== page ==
A teenage boy is possessed by a demon.
There is a tunnel near the park where the local high school kids smoke, drink, and canoodle. The most daring teens run through the tunnel and come out possessed by a demon. The tunnel is called Falter Kingdom, and one afternoon, disaffected senior Hunter finds himself hanging out by the tunnel with his friends. (Absent racial cues, readers will likely infer that he’s white.) After a couple beers, Hunter runs through the tunnel, contracting a demon that goes by H. Hunter could get an exorcism, but he likes the spark H brings to his life, despite the demon’s villainous motivations. Told through Hunter’s first-person, present-tense perspective, occasionally addressing H as “you” and other times adopting “we” as the demon digs in, the novel sets up an interesting idea but does very little with it. Hunter is an unappealing protagonist, with little apparent ambition or investment. His possession muddles his motivations and characteristics, but everyone around him is so flat and his relationships so attenuated, there’s little emotional resonance. The novel thuds on and on, hitting the same brooding note over and over, and when the violent climax finally comes there’s simply not enough on the line for readers to care.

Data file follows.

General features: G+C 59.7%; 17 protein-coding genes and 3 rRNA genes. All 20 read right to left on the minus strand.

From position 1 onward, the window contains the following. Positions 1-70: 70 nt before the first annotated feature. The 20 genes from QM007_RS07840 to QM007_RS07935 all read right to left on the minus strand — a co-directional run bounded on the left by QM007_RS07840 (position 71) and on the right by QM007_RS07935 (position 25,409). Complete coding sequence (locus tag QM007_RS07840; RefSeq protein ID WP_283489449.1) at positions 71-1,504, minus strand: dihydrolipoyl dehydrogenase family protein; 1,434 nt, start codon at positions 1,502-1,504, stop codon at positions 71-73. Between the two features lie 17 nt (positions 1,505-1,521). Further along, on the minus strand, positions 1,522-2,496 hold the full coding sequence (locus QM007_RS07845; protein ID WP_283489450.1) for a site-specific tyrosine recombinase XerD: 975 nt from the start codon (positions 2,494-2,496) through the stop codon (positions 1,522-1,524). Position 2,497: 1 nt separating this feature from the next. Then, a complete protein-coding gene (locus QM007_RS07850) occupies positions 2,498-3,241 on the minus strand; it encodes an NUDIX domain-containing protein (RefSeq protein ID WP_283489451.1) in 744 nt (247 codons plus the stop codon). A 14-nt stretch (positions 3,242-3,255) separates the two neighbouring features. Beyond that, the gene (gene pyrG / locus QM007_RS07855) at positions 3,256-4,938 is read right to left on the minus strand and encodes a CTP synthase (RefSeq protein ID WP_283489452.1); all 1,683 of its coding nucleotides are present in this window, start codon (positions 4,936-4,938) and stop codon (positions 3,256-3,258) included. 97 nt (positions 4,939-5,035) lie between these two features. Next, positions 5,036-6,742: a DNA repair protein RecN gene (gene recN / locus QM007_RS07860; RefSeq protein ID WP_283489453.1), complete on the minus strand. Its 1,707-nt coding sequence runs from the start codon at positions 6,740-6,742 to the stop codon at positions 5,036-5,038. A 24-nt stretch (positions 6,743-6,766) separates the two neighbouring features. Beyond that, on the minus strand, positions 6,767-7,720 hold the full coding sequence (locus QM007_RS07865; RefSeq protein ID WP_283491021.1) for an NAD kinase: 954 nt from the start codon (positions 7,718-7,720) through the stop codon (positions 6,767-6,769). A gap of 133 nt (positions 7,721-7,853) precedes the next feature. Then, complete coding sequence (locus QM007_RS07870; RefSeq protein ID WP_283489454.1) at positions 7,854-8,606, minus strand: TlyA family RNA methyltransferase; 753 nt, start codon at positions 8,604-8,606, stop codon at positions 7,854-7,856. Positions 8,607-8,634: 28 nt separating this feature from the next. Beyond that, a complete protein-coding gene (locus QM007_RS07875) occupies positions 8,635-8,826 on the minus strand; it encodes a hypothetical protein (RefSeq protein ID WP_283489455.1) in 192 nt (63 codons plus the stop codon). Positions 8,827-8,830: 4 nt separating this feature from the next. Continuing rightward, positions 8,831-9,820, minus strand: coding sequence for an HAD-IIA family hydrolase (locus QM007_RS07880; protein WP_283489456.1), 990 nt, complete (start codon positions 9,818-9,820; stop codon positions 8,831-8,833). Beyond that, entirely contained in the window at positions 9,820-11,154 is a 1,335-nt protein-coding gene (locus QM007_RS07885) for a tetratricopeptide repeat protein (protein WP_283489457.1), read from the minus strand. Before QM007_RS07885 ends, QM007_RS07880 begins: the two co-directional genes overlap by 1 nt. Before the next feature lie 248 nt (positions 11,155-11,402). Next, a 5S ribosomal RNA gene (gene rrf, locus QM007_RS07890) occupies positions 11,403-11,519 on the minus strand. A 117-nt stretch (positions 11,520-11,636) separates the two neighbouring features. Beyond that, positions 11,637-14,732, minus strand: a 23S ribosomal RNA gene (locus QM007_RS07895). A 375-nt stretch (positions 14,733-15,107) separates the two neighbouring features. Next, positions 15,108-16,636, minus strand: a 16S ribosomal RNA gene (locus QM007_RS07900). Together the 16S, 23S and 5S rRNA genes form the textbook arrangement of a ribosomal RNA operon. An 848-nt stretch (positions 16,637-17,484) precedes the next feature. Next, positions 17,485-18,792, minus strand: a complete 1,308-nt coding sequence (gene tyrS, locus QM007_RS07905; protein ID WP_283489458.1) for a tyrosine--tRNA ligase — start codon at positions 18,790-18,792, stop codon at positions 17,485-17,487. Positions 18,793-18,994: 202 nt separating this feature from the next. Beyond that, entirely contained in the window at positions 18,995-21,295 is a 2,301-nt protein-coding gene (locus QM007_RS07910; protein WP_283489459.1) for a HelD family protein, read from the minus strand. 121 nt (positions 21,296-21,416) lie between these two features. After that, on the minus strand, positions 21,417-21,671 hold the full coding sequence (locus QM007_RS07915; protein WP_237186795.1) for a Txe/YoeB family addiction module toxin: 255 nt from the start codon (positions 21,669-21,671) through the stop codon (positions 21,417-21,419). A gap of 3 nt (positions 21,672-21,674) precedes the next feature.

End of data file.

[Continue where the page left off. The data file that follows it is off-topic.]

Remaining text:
An ennui-soaked misfire. (Horror. 14-17)